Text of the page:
Trump was right about illegal abortion

USA Today | By Carol Sanger

One of the peculiarities of American abortion law is that in the days when abortion was illegal, women who had an abortion were not prosecuted for the crime. The criminal law targeted the doctors and unlicensed practitioners who performed the abortions. They were the ones arrested, tried, and sometimes convicted for knowingly procuring or performing an abortion, not the women who had knowingly hired them. Women were subpoenaed to testify as witnesses against their abortionists at trial, but with few exceptions, women didn’t do time.

Donald Trump’s remark that “there has to be some form of punishment for women who get an abortion,” though quickly retracted, raises interesting questions. Why weren’t women punished in the past and why shouldn’t they be today?

Historically, there were two reasons. First, criminal abortion laws sought to protect pregnant women from the physical harms of unsafe abortions at a time when poisons and sharp instruments were the methods of the day. This risk of injury to women was one of the reasons abortion was brought within the criminal law in the first place, and women were considered the victims, not the perpetrators. The second reason women were not prosecuted was the view that women couldn’t be held responsible for the decision. As the Supreme Court of Connecticut explained in State v. Carey in 1904, a woman who chose abortion needed “protection against her own weakness as well as the criminal lust and greed of others.”

But times have changed, so let’s rethink Trump’s remark. Abortion, especially in the first trimester when 89% of all abortions take place, is now a safe medical procedure; it is even safer than childbirth (the relevant comparison). In addition, women are no longer considered ninnies who don’t know their own minds, especially where their own bodies are concerned. Women now read, finish school, vote and own property. Women also understand the consequences of an unwanted pregnancy to them, to their existing children (mothers account for about two-thirds of all abortions) and to their families. They know that abortion ends pregnancy, and while some may wish their circumstances were different so that they were not faced with the choice, they are very clear about the decision.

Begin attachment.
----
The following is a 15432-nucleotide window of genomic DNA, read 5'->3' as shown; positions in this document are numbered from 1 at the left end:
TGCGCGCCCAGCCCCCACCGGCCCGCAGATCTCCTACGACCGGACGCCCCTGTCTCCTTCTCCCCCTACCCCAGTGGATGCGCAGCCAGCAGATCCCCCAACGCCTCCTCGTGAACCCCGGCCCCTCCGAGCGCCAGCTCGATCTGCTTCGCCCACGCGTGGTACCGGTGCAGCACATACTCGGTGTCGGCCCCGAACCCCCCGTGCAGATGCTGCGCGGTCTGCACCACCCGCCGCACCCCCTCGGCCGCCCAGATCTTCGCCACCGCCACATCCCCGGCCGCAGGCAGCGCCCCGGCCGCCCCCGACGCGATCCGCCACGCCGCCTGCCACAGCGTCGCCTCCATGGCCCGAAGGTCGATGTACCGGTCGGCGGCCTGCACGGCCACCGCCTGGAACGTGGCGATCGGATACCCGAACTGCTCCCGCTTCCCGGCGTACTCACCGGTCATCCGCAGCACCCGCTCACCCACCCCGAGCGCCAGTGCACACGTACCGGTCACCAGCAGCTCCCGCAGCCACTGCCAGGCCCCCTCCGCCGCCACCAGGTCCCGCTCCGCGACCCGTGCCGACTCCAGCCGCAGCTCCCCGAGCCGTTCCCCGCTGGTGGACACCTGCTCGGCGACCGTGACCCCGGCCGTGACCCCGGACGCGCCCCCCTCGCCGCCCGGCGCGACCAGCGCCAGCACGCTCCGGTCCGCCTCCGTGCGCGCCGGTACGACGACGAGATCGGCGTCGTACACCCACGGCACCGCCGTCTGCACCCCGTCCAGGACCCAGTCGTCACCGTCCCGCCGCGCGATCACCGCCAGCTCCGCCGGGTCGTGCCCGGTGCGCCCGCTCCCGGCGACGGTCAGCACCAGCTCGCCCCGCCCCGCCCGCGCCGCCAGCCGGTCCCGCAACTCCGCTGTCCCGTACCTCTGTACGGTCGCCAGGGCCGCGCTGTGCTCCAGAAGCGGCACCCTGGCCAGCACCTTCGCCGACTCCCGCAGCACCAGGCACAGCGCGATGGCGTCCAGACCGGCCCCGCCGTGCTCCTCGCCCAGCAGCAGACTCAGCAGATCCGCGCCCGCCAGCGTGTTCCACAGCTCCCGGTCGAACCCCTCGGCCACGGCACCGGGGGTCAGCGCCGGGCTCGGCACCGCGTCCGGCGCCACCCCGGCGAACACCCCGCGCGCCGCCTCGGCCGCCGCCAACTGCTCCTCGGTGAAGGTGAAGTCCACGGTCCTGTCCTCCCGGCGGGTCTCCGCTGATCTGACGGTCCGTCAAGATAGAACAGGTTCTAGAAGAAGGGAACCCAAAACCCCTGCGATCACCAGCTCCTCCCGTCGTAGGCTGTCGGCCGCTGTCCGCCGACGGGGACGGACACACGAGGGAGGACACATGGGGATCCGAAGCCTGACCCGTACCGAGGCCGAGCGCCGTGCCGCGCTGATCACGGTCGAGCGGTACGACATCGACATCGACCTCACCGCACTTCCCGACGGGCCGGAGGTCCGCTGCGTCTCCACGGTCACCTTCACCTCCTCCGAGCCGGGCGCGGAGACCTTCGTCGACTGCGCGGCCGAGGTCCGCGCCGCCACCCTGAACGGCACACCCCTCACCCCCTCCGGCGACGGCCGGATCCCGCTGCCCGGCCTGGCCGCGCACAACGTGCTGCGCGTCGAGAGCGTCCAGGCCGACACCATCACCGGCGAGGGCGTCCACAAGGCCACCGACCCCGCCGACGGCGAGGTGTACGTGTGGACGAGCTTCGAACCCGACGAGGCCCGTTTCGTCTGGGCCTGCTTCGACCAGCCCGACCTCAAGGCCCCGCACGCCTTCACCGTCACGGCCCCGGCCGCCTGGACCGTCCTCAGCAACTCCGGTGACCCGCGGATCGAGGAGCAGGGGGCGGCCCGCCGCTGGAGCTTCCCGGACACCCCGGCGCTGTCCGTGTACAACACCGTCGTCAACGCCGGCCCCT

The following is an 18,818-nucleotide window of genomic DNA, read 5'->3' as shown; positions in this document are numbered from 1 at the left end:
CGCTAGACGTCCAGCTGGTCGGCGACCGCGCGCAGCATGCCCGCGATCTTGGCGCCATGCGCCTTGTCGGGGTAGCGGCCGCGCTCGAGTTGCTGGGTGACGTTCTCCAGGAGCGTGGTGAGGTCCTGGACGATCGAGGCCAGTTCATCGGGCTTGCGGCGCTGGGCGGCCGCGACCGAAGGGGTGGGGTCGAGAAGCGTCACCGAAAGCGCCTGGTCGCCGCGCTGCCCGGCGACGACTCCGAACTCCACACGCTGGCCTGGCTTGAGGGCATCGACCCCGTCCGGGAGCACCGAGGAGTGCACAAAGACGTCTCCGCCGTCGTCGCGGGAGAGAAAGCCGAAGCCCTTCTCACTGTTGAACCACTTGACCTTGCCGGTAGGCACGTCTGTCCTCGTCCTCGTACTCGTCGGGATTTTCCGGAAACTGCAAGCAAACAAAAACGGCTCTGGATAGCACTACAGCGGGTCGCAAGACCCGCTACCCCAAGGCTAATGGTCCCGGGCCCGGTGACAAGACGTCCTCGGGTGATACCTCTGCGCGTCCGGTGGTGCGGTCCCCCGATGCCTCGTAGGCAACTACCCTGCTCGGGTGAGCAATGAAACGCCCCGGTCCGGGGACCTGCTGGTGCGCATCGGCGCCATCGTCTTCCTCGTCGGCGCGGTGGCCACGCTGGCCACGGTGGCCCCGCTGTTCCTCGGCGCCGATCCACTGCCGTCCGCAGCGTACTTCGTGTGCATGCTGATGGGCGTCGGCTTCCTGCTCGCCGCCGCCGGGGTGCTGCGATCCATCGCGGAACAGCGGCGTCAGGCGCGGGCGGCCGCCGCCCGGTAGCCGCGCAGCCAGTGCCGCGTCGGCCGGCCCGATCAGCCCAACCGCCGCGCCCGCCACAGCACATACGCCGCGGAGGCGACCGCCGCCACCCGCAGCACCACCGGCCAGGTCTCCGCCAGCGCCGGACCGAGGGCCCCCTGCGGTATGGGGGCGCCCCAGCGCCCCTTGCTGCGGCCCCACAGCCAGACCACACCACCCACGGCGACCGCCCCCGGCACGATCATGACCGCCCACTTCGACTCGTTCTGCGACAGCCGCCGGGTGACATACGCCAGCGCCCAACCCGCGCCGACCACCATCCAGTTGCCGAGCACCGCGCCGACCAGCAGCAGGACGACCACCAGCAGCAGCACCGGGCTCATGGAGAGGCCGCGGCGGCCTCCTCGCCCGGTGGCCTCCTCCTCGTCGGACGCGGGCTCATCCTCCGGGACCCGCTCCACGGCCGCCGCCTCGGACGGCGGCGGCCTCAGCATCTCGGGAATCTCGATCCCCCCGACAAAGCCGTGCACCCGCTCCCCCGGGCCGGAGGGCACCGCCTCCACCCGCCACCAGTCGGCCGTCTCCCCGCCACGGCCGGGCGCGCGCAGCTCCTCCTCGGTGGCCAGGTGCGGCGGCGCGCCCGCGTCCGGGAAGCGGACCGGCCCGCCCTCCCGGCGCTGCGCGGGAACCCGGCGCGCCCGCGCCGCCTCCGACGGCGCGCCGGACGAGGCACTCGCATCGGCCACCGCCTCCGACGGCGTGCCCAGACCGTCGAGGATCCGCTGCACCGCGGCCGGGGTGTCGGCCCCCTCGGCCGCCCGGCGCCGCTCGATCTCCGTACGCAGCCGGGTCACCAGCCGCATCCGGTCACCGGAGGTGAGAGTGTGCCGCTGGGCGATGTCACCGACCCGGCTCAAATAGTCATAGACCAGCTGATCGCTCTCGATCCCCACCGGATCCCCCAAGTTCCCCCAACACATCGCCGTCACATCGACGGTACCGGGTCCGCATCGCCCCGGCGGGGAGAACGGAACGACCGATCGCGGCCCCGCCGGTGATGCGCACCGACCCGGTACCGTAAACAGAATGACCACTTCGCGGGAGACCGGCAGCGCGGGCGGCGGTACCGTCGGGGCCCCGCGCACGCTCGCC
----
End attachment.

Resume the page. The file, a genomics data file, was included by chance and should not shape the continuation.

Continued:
In short, women have all the mens rea, or criminal intent, any jury would need to convict. Consider how much women go through to have an abortion in a fair number of states — the humiliations, deceptions, risk of stigma and expense they are willing to endure. Many states have such things as 48-hour cooling off periods, mandatory ultrasounds (“real-time viewing” requirements) and for pregnant teenagers, hearings in court. As women well know, regulations like these provide their own sort of punishment.

 

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But let us return to the matter of punishing wrongdoers. If abortion again becomes illegal, an unlikely prospect but one many pro-life advocates hope will happen, it seems as a matter of basic equality that women should be held responsible for their actions. Although we often impose tougher punishment on those who sell illegal goods and services than on their customers (drug dealers versus users, for instance), we don’t generally let anyone off the hook. It is time for pro-life advocates to have the courage of their convictions and support punishing their fellow citizens — wives, daughters, mothers, teachers, colleagues, and neighbors of all ideological stripes — who decide to end an unwanted pregnancy.

The hard truth for those who would outlaw abortion is that no one really wants to see mom or sis (or the other 700,000 women who have an abortion each year) in the dock. Three in 10 women in the U.S. will have an abortion during their reproductive years, so while many people think they don’t know anyone who has had an abortion, the numbers suggest that probably isn’t the case.

But it isn’t just sympathy that makes us want to keep women out of prison. It is that after more than 40 years of legal abortion, many, many men and women have come to understand how crucial it is for women to be able to decide whether or not to have a child (or another child). The right to make that decision makes it more possible for women to plan their lives just as other citizens do. Trump has made us rethink why punishing women for exercising that right is all wrong.

Carol Sanger is the Barbara Aronstein Black Professor of Law at Columbia Law School, where she teaches a seminar on Abortion: Law in Context. Her book, The Eye of the Storm: Abortion in the 21st Century, is scheduled for publication in 2017.

 

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